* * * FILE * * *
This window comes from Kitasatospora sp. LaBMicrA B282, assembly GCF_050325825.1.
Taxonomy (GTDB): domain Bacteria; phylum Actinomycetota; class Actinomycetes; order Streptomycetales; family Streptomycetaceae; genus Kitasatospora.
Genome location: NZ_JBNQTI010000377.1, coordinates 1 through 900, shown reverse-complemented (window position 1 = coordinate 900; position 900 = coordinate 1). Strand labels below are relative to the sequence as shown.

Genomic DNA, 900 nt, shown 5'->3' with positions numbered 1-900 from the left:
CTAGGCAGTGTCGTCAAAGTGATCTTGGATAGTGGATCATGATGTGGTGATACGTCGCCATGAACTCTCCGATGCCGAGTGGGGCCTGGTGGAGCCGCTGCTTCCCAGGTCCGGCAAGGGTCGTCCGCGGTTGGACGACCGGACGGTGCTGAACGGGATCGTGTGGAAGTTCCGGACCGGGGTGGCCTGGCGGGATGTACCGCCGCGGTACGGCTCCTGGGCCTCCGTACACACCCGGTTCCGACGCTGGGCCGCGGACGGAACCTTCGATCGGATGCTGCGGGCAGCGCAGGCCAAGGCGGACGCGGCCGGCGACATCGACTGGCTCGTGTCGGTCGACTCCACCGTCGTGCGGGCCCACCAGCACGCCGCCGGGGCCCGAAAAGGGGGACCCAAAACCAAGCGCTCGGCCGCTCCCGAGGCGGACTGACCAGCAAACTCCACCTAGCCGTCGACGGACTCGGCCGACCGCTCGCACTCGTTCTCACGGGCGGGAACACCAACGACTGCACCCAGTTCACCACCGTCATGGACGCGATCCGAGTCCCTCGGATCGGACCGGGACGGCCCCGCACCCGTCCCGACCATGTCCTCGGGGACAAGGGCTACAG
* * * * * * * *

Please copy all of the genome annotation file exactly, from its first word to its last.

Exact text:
This window comes from Kitasatospora sp. LaBMicrA B282, assembly GCF_050325825.1.
Taxonomy (GTDB): domain Bacteria; phylum Actinomycetota; class Actinomycetes; order Streptomycetales; family Streptomycetaceae; genus Kitasatospora.
Genome location: NZ_JBNQTI010000377.1, coordinates 1 through 900, shown reverse-complemented (window position 1 = coordinate 900; position 900 = coordinate 1). Strand labels below are relative to the sequence as shown.

Genomic DNA, 900 nt, shown 5'->3' with positions numbered 1-900 from the left:
CTAGGCAGTGTCGTCAAAGTGATCTTGGATAGTGGATCATGATGTGGTGATACGTCGCCATGAACTCTCCGATGCCGAGTGGGGCCTGGTGGAGCCGCTGCTTCCCAGGTCCGGCAAGGGTCGTCCGCGGTTGGACGACCGGACGGTGCTGAACGGGATCGTGTGGAAGTTCCGGACCGGGGTGGCCTGGCGGGATGTACCGCCGCGGTACGGCTCCTGGGCCTCCGTACACACCCGGTTCCGACGCTGGGCCGCGGACGGAACCTTCGATCGGATGCTGCGGGCAGCGCAGGCCAAGGCGGACGCGGCCGGCGACATCGACTGGCTCGTGTCGGTCGACTCCACCGTCGTGCGGGCCCACCAGCACGCCGCCGGGGCCCGAAAAGGGGGACCCAAAACCAAGCGCTCGGCCGCTCCCGAGGCGGACTGACCAGCAAACTCCACCTAGCCGTCGACGGACTCGGCCGACCGCTCGCACTCGTTCTCACGGGCGGGAACACCAACGACTGCACCCAGTTCACCACCGTCATGGACGCGATCCGAGTCCCTCGGATCGGACCGGGACGGCCCCGCACCCGTCCCGACCATGTCCTCGGGGACAAGGGCTACAG